We lived next door to a nudist couple back in the early 2000s. In the interest of anonymity, I will refer to them as Kurt and Kitty.
Kurt and Kitty were roughly the same age as my parents. They had typical, middle-class jobs, were members of the Catholic church near the beach, and were terrific neighbors in all respects. When Kurt and Kitty had steak for dinner, they saved the bones and brought them over for our dog. Kurt helped Todd with the pool when the pump stopped working or when the algae got out of hand. Kitty, (ironically) a talented seamstress, occasionally hemmed pants for me. When I was expecting, she even made a beautiful quilt for our baby.
Todd and I never saw Kurt or Kitty in the buff. We did not learn they were nudists until after they moved away, but we always knew something was up. They always took forever to get to the door, and when they finally answered, they were often wearing robes. Despite the fact that their home had a pool, a hot tub and was less than 10 miles from the beach, they spent every weekend at a vacation trailer. Sometimes Kitty (and again, let me emphasize that this gal was as old as my mother) would wear a temporary tattoo on her chest. Just for funsies. Once I went next door to bring over a piece of their mail we’d received by mistake, and I found the two of them having a candlelight dinner. It was the middle of the week, and Kitty denied that there was any special occasion being celebrated.
“I bet you kids do this all the time, being newlyweds and all,” Kitty said. (Kitty would have lost that bet.)
Todd and I had several working theories about Kurt and Kitty. We initially assumed that they were newlyweds, but they had kids together, college-age kids, so that theory didn’t pan out. We then decided that they were either participating in some sort of “improve your marriage” workshop or (and this was the theory we preferred) that they were swingers.
It didn’t matter to us what Kurt and Kitty were doing on the weekend by candlelight at that trailer in their robes and temporary tattoos. They were pool-cleaning, pants-hemming salt-of-the-earth folks. Good neighbors. Still, the wondering got to us.
The truth about Kurt and Kitty came not from them, but from their oldest son, our friend, who went on to purchase their house. He had us over for a cookout, and it just came up.
“Well, you know about mom and dad, right?” he said.
“Tell us!” we demanded. “Are they swingers?”
“No, they’re not swingers. They’re nudists.” The vacation trailer, it turned out, was at a nudist resort.
People like Kurt and Kitty really buck the trend. We love to stay covered up in the US. Most of us would call this tendency “modest.” I suppose our friends in Europe would say we are “prudish.”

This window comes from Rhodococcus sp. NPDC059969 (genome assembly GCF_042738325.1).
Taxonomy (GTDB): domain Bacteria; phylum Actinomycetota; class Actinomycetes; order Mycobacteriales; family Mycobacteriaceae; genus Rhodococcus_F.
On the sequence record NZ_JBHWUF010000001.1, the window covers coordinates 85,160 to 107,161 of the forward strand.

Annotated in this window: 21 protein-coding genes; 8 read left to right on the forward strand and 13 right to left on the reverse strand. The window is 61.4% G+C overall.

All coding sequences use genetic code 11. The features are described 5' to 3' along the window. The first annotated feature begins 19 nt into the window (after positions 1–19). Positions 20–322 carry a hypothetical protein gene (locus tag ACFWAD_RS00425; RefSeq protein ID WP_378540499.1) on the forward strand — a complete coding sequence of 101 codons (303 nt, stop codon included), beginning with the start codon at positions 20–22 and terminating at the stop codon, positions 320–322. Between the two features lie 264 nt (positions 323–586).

Like most American stereotypes, this fits me like a glove. (A modest, full-coverage glove. Not the fingerless variety.) I was raised to wear a slip under a dress. To pin the shoulder seam of my blouse to my bra strap if there were a chance it might accidentally show.
As self-conscious as I may be about displaying skin, my daughter is ten-times worse. I won’t elaborate because, well, like I said, she is modest. She doesn’t want you reading about her neuroses. This is my blog and not my daughter’s, so I will give you my perspective. I occasionally find it difficult as a mother to strike the right balance between Your body is a gift from God, a vehicle for your soul, and there is nothing to be ashamed of, and Your body is private and special, cover it up or you’ll end up on a “Girls Gone Wild” video. How do we teach privacy without shame?
When we decided to remodel our bathroom, with regard to artwork, I decided I might like a tasteful nude drawing of some kind. My daughter was horrified at this idea, of course, and her reaction solidified my decision to buy and display such a sketch. I thought maybe it would help drive home the idea that bodies are and do lots of things, that they come in all different shapes and sizes, and that nudity and sexuality are not one and the same thing.
I am pleased to announce that, after searching for several months, I have finally found the right girl. She is pictured at the top of the blog.
The vendor from whom I purchased this piece, a gentleman I met at Scott’s Antique Market, told me that she was drawn by deceased Atlanta artist, Helen Haynes Schneeberger. This vendor went on to say that her work is on display at the High Museum of Art. He said that he purchased Schneeberger’s sketch book from her daughter. I have nothing to authenticate this, and I’m not concerned about it. It was a low price point, and we purchased the drawing for aesthetic appeal, not as an investment. Anyway, what do you think of her?
There must have been one hundred Schneeberger sketches in this book. Making a choice was difficult. I think what appealed to me about the drawing I chose was how modest, almost self-conscious, the figure seems. Chin down. Wrists over her belly. This girl, I thought, she is going to fit right in at my house.
I let my daughter name the woman in the sketch. She settled on Eve. She seemed to find some peace once the figure had a biblical name. I asked my five year old son what his opinion was, and he said, “I like it more than I thought I would.”
I wish that for all of us. That we can decide we like our bodies better than we thought. You, me, Eve, and 60-year-old couples at nudist resorts dining by the forgiving glow of candlelight.